Image courtesy of Yale School of Medicine.
Being a researcher is like being on Shark Tank. Except the shark has seven times Mark Cuban’s net worth and belongs to the government.
With thirty-three billion dollars to invest in research, the National Institutes of Health (NIH) can afford to dream big. However, even its pot of money gets drained quickly. The problem is that there are a million theories on how to save more lives. And whatever hodgepodge of hypotheses the NIH picks to fund will likely be the future of medicine.
That thirty-three-billion-dollar check ultimately gets split 58,368 different ways across the U.S. And if you’re wondering who’s enjoying that funding, just know it’s less likely to be Black and women scientists, according to a recent JAMA Network Open study. “It’s a bit discouraging,” said Mytien Nguyen, an MD-PhD candidate at the Yale School of Medicine and first author of the study. “Because you want to succeed and be able to do the things that you want to do for your community.”
Even research has its monopolists—sort of. There’s an elite class of scientists called “super PIs,” who each receive three or more NIH grants. That status is unequally distributed across gender, ethnic, and racial groups. Compared to principal investigators (PIs) who are white and male, Black women PIs were seventy-one percent less likely to be super PIs, the study found. Nguyen’s team also found that, similar to Black women PIs, Black PIs and women PIs were respectively forty percent and thirty-four percent less likely to be super PIs than white men.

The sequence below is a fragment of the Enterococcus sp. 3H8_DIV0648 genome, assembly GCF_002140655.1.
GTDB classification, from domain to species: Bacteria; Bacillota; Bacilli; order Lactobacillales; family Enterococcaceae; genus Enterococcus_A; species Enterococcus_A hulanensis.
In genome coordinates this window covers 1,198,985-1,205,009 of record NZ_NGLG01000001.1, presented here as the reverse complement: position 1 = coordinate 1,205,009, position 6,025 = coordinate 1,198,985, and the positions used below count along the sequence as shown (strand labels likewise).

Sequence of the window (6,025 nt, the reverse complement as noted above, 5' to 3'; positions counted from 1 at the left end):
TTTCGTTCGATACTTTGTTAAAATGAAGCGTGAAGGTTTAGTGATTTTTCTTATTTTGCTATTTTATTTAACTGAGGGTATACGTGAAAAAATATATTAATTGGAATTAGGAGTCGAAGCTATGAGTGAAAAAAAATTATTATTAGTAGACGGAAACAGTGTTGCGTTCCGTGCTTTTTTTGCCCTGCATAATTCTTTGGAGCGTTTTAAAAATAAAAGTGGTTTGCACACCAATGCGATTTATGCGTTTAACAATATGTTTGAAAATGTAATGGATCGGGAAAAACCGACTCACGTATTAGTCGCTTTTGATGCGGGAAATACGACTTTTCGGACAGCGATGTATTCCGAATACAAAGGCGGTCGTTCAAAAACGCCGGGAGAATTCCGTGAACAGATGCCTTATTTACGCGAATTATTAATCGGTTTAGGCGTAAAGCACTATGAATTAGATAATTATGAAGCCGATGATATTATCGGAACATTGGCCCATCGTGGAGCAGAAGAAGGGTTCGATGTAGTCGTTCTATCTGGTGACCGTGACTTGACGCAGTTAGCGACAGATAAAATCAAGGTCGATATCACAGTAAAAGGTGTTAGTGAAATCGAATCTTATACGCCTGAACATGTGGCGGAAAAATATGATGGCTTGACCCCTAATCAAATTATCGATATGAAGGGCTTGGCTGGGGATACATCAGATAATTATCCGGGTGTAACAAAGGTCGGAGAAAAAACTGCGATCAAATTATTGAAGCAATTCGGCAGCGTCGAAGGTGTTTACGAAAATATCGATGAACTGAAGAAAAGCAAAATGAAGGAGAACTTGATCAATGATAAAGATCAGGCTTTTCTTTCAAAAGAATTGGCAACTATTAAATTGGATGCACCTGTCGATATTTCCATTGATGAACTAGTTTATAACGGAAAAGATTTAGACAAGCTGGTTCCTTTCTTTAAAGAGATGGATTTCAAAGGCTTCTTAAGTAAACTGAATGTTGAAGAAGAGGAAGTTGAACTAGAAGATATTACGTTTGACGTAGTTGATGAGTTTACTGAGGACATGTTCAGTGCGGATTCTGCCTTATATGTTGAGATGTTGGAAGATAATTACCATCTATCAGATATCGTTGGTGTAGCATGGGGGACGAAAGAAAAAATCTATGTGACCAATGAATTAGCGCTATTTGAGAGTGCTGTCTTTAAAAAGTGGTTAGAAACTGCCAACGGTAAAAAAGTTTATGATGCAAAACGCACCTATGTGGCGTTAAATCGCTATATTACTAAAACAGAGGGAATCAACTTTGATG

Meanwhile, the researchers found that the percentage of super PIs tripled from 1991 to 2020, rising from 3.7 percent to 11.3 percent. “It means that whenever there’s a budget increase, most of the time it’s going to white male PIs rather than being distributed equally,” Nguyen said.
Nguyen added that there are currently only twelve Black super PIs in the country—and that underrepresentation at the top trickles down. It’s difficult for minority trainees to find mentors with similar backgrounds and struggles. The few that exist are overwhelmed and overworked in terms of mentoring, Nguyen added.
Nguyen grew up in a low-income, immigrant household. Neither of her parents, who are Vietnamese and Black, finished high school. As Nguyen rose through academia, she realized there was a hidden curriculum to success, one to which she lacked access. That’s why she’s passionate about improving diversity in science, starting with funding.
Academic grants fund your trainees and research agenda, Nguyen explained. They boost your chances of getting promotions. Plus, the more money you have, the riskier and more high impact of a project you can pursue. She added that diversity in PIs ensures research serves a diverse population. Nguyen pointed to clinical trials, which traditionally fail to represent people from marginalized backgrounds.
“It’s important to have researchers representing these underserved communities so that they’re asking the questions that are relevant,” Nguyen said. “So that it’s a more equitable transplant from the bench to the bedside.”